Listing Brokerage: Berkadia

Pecan-Promenade

Big Deals: Retail, June 2014 – July 2014

azre_big_dealsThere’s no such thing as a “small” deal in this industry, coming out of a recession. However, it’s the big deals, and the brokers who make them, that make the market an interesting one to watch. In every issue, AZRE publishes the top five notable sales and leases for a period of 60 days (one month out from publication) based on research compiled by Cassidy Turley and Colliers International with CoStar.

Top 5 Notable Leases and Sales (June 1, 2014 to July 31, 2014) Source: Cassidy Turley Research Department, Colliers International and CoStar.

Retail Sales

1. Pecan Promenade, Tolleson
132,587 SF; $19M
BUYER: CIRE Equity
SELLER: Tate Capital Real Estate Solutions, LLC

2. Chandler Heights Village, Gilbert
50,763 SF; $12.65M
BUYER: West Valley Properties, Inc.
SELLER: Dr. Bradley A. Tinker
Listing Brokerage: Phoenix Commercial Advisors

3. South Mountain Crossing Shopping, Phoenix
132,314 SF; $11,172,825
BUYER: Lamar Companies
SELLER: Moreno Companies LLC
Listing Brokerage: Lee & Associates

4. The Shoppes at Highlands Village, Mesa
87,486 SF; $10.5M
BUYER: Glenwood Development Company, LLC
SELLER: Donahue Schriber Realty Group
Listing Brokerage: Cassidy Turley

5. Greenfield Gateway, Mesa
70,699 SF; $7,975,000
BUYER: Oakpoint Advisors
SELLER: Starwood Capital Group
Listing BrokerageS: CBRE/Colliers International

Retail Leases

Camelback Colonnade, Phoenix

Camelback Colonnade, Phoenix


1. Camelback Colonnade, Phoenix
80,328 SF
Landlord: The Macerich Company
Tenant: Food & Decor
Landlord Brokers: Mike Kallner, RED Development, LLC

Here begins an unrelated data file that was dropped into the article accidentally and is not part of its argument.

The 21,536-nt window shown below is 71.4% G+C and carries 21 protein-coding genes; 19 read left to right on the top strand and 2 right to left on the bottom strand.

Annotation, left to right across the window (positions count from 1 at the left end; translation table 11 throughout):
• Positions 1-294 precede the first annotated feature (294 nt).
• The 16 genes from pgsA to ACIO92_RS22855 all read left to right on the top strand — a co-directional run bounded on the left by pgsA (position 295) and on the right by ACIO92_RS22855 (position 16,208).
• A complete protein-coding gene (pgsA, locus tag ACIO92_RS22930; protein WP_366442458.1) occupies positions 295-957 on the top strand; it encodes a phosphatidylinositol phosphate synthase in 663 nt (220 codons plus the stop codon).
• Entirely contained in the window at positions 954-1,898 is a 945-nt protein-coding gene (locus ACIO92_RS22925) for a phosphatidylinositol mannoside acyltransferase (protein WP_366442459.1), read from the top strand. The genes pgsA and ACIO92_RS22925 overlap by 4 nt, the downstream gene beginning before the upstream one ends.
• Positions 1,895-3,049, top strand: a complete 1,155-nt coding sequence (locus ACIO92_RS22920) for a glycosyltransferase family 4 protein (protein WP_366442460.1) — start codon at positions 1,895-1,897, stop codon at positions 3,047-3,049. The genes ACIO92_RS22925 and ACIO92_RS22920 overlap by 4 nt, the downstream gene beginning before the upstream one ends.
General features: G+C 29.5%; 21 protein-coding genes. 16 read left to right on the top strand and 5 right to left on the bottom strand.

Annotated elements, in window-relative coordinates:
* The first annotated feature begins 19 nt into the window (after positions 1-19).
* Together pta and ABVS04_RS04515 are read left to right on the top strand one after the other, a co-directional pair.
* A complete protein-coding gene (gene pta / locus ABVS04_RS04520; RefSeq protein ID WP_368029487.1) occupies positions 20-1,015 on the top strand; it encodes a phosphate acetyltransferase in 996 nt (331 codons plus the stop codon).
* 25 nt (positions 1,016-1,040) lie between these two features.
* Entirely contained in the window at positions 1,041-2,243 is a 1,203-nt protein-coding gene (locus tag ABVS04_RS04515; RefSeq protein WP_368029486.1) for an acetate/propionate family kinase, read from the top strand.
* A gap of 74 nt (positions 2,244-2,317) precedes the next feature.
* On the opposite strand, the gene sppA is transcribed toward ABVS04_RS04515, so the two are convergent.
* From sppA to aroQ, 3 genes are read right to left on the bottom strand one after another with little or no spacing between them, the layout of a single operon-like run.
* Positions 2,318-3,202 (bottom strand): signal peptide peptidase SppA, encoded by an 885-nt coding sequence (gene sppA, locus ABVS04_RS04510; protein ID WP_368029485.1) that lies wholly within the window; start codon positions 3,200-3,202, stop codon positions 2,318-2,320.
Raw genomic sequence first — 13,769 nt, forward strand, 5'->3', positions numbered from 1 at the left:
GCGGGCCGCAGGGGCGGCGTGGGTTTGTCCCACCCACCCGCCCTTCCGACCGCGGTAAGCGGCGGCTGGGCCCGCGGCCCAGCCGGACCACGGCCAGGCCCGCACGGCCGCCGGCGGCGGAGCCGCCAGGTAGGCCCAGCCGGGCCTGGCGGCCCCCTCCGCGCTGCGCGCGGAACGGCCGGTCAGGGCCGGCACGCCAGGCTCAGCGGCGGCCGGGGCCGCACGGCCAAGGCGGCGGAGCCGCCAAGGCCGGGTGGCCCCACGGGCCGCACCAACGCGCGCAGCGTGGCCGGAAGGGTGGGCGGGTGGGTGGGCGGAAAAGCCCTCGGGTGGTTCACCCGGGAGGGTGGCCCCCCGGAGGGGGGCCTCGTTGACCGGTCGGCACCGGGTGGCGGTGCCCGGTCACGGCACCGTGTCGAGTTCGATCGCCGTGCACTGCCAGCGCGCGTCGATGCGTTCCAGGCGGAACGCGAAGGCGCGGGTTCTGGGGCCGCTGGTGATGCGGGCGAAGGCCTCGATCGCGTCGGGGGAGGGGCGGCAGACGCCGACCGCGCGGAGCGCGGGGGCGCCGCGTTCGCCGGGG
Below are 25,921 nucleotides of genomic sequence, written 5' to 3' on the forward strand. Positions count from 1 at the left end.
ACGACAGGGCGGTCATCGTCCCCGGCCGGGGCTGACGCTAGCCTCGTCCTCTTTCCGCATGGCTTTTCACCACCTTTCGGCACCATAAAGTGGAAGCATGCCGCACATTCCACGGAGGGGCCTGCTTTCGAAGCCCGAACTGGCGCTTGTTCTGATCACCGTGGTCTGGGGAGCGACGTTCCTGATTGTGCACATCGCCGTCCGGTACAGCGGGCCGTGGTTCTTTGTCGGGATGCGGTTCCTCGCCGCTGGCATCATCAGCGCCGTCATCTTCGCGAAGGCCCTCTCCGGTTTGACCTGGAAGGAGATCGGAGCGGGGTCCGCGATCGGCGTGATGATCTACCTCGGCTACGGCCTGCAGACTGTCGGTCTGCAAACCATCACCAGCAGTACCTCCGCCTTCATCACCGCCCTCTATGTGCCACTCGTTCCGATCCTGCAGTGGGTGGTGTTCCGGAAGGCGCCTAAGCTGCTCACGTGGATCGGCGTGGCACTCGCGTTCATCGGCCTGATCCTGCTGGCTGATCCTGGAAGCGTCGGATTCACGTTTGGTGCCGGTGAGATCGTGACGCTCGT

2. Peoria Town Center, Glendale
56,875 SF
Landlord: SNS Investments
Tenant: State Trailer RV & Outdoor Supply
Landlord BrokerAGE: Rein & Grossoehme

3. The Village at Sun Lakes, Chandler
27,600 SF
Landlord: Arizona Partners Retail Investment Group
Tenant: Goodwill
Landlord BrokerAGE: Arizona Partners Retail Investment Group
TENANT BrokerAGE: Velocity Retail

4. Camelback Plaza, Phoenix
24KSF
Landlord: SAFCO Capital Corp.
Tenant: V&V Event Hall
Landlord BrokerAGE: ZELL Commercial Real Estate Services, Inc.
TENANT BrokerAGE: ZELL Commercial Real Estate Services, Inc.

5. Shea Scottsdale East, Scottsdale
22,450 SF
Landlord: Karlin Real Estate
Tenant: LA Fitness
Landlord BrokerAGE: Arizona Partners Retail Investment Group
TENANT BrokerAGE: Diversified Partners

Stapley-Corp-Center-32

Big Deals: Office, June 2014 – July 2014

azre_big_dealsThere’s no such thing as a “small” deal in this industry, coming out of a recession. However, it’s the big deals, and the brokers who make them, that make the market an interesting one to watch. In every issue, AZRE publishes the top five notable sales and leases for a period of 60 days (one month out from publication) based on research compiled by Cassidy Turley and Colliers International with CoStar.

Top 5 Notable Leases and Sales (June 1, 2014 to July 31, 2014) Source: Cassidy Turley Research Department, Colliers International and CoStar.

Office Sales

1. Stapley Corporate Center, Mesa